Terms used in official statistics

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Inland waterways


Definition:

Inland ground waterways on which, due to their hydrological conditions as well as existing water equipment, transport of persons and goods using inland waterway vessels is possible. Inland waterways consist of: navigable rivers, navigable lakes, unnatural waterways (canals, lakes, and regulated sections of rivers).



Navigable river - a natural waterway that has been deemed as navigable.

Navigable lake - a natural water reservoir that does not have a direct water connection with the sea and has been deemed as navigable. Navigable canal - w waterway built above all for navigation purposes. It is a hydro-technical construction that has been created outside of a river run. Water from surrounding natural water sources is connected to a canal, therefore a canal is always connected to a river from at least one side.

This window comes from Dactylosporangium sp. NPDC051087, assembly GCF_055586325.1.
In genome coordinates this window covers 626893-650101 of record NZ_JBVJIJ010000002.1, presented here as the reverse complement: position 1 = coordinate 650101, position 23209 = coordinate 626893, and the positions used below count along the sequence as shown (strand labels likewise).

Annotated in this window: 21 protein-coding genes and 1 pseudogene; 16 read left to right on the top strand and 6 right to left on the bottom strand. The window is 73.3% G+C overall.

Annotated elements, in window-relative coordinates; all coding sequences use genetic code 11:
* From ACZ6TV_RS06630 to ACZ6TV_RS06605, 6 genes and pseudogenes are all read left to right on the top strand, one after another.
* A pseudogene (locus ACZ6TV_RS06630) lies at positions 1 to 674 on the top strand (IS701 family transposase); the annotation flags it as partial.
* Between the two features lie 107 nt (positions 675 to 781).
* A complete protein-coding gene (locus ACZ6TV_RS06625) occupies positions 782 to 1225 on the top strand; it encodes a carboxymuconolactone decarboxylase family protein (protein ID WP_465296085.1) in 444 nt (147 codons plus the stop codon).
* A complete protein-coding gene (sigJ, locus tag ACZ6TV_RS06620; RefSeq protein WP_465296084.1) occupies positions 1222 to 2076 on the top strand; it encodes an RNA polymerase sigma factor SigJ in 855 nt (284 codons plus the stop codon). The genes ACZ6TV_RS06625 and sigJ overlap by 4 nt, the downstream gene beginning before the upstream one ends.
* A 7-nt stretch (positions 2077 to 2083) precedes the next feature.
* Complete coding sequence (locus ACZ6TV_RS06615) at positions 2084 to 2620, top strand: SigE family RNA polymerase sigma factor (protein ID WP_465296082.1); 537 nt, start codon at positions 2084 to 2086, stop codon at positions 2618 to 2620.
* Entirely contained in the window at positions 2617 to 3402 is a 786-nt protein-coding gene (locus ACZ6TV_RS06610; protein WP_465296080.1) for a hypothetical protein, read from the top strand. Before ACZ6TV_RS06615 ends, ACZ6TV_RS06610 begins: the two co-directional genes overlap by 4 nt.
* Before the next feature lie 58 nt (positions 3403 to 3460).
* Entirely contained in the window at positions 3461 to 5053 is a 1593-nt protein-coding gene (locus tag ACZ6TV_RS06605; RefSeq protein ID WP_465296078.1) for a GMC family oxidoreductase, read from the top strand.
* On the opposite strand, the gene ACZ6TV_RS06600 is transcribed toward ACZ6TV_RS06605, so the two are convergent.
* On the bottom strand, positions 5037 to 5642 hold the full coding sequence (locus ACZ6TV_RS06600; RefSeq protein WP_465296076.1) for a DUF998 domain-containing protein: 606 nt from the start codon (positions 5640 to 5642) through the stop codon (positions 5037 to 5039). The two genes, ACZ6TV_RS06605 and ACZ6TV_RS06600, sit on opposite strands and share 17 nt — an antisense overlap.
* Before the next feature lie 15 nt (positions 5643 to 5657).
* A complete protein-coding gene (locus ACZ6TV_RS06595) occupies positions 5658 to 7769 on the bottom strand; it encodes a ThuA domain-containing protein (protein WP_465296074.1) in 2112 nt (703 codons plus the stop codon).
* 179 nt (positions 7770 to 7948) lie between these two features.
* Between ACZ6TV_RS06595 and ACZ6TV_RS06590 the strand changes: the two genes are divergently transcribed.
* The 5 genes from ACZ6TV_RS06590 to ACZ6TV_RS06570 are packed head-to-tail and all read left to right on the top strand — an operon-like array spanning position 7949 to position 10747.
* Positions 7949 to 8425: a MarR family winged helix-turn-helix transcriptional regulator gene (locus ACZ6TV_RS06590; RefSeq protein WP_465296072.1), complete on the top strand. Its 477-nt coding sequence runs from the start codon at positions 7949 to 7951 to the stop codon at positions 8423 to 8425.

Regulated river - has a fixed or almost fixed depth that has been achieved through the construction of water steps (dams), with an even, profiled bottom, liquidation of bends, riverbed limited by perpendicular dams. Dams are also equipped with ancillary equipment (locks, slipways) allowing for further sailing as well as the migration of fish. Inland waterways are divided into classes.

These classes define:

1) the maximum parameters of vessels that can sail on such waterways,

2) the minimum height under bridges, pipelines and other equipment crossing the waterway.

Transit depth - the minimum depth of the navigable waterway on a given section.


Source:
  • Act of 20 July 2017, New Water Law
    Place of publication: (Dz. U. z 2021 r. poz. 2233, z późn. zm.)

Contact person on methodology:
Monika Żabowska
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